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Black Elephants

Environmentalists have combined black swan with white elephant to form the term black elephant, meaning “something likely to happen that will have a detrimental impact.” This is part of a complete episode.

See the Elephant

If you’ve “seen the elephant,” it means you’ve been in combat. But why an elephant? Martha and Grant also discuss some odd idioms in Spanish, including one that translates as “your bowtie is whistling.” And what...

One Elephant, Two Elephant

In the U.K., they don’t count seconds as “one-Mississippi, two-Mississippi,” because, well, they have no Mississippi. Instead, they say “one-elephant, two-elephant.” Lynne Murphy, author of the blog Separated by a...

Liberian Proverb

“Only the grass dies when elephants fight.” This Liberian proverb is a reminder that it’s the powerless who suffer when governments or factions fight. This is part of a complete episode.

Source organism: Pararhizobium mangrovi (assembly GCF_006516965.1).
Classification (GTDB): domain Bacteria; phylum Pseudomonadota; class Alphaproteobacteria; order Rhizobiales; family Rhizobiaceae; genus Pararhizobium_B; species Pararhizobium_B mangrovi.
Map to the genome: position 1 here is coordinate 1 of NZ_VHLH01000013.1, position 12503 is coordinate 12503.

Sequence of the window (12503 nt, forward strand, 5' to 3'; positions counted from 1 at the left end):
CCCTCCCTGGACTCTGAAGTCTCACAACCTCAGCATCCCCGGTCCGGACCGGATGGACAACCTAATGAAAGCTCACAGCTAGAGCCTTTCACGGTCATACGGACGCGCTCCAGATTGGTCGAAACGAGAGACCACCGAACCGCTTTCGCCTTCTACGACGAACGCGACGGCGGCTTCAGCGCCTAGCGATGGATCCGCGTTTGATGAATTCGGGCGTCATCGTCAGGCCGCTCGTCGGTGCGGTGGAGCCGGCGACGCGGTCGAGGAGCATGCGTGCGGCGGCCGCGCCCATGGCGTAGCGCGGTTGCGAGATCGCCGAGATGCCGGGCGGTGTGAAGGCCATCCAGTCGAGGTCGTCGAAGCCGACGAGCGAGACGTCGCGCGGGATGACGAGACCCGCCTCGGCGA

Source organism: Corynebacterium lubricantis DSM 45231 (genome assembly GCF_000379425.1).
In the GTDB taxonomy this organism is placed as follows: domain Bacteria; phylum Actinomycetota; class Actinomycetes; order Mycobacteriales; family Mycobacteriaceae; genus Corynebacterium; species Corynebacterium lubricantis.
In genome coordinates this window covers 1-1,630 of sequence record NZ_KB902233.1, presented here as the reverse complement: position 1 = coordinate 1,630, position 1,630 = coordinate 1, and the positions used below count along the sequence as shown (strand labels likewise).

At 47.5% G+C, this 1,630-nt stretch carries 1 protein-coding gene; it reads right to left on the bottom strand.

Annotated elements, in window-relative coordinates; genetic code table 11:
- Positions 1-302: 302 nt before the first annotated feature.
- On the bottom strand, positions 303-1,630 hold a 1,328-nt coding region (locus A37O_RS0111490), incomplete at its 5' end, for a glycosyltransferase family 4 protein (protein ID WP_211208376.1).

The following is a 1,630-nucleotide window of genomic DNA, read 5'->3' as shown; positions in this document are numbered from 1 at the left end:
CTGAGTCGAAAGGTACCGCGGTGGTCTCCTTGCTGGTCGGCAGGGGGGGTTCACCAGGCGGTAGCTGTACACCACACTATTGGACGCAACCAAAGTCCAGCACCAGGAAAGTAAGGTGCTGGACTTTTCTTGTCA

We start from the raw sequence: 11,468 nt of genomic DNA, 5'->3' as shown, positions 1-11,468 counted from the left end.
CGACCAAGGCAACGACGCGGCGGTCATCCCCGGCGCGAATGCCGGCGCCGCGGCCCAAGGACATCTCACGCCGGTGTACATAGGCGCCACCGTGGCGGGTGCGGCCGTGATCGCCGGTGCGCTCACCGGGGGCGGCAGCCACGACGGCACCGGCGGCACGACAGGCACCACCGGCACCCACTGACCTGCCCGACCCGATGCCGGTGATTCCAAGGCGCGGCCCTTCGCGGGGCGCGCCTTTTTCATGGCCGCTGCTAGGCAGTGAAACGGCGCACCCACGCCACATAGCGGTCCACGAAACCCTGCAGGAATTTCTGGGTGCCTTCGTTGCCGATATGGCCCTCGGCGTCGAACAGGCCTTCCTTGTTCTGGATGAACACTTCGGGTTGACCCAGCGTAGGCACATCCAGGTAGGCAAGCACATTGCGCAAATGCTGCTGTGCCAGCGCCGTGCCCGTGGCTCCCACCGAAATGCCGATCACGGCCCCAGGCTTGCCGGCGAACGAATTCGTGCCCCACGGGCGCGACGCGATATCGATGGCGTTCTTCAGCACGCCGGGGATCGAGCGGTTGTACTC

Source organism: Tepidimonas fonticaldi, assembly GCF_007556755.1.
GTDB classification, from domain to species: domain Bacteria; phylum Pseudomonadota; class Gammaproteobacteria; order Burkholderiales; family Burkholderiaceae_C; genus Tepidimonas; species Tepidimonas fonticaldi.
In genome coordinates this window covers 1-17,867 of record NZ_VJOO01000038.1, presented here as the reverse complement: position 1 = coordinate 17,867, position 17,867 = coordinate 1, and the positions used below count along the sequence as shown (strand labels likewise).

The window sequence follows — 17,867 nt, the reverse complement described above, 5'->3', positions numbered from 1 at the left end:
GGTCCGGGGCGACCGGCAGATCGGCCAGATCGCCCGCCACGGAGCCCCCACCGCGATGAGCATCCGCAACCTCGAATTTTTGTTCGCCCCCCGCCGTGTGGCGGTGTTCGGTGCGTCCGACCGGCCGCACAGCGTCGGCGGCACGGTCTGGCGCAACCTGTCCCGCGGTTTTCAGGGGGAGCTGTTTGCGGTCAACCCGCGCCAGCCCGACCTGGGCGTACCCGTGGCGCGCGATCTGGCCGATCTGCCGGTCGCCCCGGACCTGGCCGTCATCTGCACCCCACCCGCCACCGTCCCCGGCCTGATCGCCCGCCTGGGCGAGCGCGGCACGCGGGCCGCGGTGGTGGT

Where The Wild Thongs Are

Howdy! In our latest episode, we discuss why “he’s seen the elephant” means “he’s been in combat.” Also, a look at idioms, like the Spanish one that translates as “your bowtie is whistling.” And what...

Origin of Military Expression

A West Point graduate says he and fellow members of the military use the expression He has seen the elephant to mean “He’s seen combat.” Grant explains that this expression originated outside the military. This is part of a...

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